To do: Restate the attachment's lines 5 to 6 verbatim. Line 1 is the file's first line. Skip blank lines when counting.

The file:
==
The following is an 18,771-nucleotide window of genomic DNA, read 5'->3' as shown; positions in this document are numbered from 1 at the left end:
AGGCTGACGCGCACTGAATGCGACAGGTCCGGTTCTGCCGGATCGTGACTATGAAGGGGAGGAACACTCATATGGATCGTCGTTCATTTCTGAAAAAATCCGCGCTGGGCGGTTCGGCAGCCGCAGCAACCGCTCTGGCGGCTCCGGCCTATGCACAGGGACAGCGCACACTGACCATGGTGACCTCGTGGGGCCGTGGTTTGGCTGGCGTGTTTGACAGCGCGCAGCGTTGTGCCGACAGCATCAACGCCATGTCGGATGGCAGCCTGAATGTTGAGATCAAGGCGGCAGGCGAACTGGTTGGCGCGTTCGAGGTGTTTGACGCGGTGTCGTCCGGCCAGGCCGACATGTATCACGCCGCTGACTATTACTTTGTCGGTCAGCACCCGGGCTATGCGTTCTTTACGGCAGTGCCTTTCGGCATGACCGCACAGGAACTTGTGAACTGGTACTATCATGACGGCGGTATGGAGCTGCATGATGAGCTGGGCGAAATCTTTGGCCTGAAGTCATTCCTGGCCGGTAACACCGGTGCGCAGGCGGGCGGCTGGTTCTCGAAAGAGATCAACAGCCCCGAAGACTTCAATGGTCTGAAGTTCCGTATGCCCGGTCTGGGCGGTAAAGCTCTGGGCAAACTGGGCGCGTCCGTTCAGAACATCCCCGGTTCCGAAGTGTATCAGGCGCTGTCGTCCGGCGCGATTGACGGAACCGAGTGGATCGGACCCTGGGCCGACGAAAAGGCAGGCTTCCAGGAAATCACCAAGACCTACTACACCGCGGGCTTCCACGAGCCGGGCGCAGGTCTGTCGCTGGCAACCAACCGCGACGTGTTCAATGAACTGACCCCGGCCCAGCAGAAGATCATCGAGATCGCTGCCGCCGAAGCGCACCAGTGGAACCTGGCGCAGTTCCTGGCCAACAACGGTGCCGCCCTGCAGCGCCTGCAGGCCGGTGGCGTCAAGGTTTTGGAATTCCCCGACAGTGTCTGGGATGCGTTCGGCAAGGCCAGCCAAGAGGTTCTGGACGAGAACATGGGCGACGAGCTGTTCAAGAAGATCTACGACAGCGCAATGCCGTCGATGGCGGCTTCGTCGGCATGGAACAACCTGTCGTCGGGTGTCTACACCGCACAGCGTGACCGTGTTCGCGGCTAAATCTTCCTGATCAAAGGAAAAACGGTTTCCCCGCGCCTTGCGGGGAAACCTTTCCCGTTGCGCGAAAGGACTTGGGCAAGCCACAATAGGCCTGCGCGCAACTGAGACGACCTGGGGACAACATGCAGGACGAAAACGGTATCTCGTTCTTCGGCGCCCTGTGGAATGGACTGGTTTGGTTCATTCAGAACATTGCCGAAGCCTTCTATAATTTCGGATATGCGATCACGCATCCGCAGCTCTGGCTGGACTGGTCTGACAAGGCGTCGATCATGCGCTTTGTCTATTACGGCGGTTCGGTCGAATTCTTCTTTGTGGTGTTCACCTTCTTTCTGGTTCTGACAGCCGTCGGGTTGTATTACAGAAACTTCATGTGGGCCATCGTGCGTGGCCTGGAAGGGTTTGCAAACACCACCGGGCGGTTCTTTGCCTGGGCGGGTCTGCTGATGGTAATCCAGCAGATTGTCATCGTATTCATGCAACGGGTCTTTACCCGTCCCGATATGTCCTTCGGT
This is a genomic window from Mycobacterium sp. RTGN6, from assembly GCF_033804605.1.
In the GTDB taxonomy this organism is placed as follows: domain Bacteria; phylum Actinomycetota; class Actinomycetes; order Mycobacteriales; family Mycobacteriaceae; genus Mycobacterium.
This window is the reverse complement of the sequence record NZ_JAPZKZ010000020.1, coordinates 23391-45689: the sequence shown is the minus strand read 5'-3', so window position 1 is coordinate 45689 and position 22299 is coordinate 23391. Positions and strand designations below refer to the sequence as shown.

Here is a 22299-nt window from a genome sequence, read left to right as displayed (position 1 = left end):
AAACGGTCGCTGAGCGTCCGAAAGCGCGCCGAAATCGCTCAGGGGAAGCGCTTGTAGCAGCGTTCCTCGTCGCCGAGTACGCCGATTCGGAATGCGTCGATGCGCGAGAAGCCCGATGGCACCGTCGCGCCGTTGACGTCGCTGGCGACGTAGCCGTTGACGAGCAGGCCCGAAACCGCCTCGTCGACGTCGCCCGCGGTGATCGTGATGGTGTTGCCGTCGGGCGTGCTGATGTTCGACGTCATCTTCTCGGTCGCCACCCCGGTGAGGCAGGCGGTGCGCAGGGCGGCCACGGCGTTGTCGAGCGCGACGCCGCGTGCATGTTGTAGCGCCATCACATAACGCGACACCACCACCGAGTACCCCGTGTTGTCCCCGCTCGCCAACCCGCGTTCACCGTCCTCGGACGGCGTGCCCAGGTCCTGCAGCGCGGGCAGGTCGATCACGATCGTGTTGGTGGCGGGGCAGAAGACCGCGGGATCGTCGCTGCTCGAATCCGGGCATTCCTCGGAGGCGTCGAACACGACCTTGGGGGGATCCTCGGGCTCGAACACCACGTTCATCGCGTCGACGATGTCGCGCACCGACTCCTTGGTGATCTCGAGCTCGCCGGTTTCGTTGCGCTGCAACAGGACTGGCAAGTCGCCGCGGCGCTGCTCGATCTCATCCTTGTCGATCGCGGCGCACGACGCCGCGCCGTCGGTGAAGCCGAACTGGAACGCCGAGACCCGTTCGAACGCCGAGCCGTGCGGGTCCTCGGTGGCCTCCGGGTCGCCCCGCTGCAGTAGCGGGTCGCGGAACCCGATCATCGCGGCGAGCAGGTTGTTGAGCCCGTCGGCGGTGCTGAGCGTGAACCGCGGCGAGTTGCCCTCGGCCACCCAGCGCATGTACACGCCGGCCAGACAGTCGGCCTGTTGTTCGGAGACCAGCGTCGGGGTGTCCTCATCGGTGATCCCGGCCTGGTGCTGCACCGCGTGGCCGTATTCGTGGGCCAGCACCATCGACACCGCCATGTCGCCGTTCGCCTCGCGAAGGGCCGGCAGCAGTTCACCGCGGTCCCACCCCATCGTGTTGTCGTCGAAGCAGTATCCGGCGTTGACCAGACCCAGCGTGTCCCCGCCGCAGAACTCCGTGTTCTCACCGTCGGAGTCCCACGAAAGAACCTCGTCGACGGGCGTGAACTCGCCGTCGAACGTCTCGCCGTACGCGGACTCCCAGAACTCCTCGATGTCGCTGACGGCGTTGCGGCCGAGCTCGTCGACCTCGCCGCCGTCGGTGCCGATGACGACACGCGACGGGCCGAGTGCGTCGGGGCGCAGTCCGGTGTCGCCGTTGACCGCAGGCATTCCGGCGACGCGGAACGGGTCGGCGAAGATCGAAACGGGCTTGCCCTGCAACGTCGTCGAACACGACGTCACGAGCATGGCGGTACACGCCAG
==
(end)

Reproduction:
This window is the reverse complement of the sequence record NZ_JAPZKZ010000020.1, coordinates 23391-45689: the sequence shown is the minus strand read 5'-3', so window position 1 is coordinate 45689 and position 22299 is coordinate 23391. Positions and strand designations below refer to the sequence as shown.

Here is a 22299-nt window from a genome sequence, read left to right as displayed (position 1 = left end):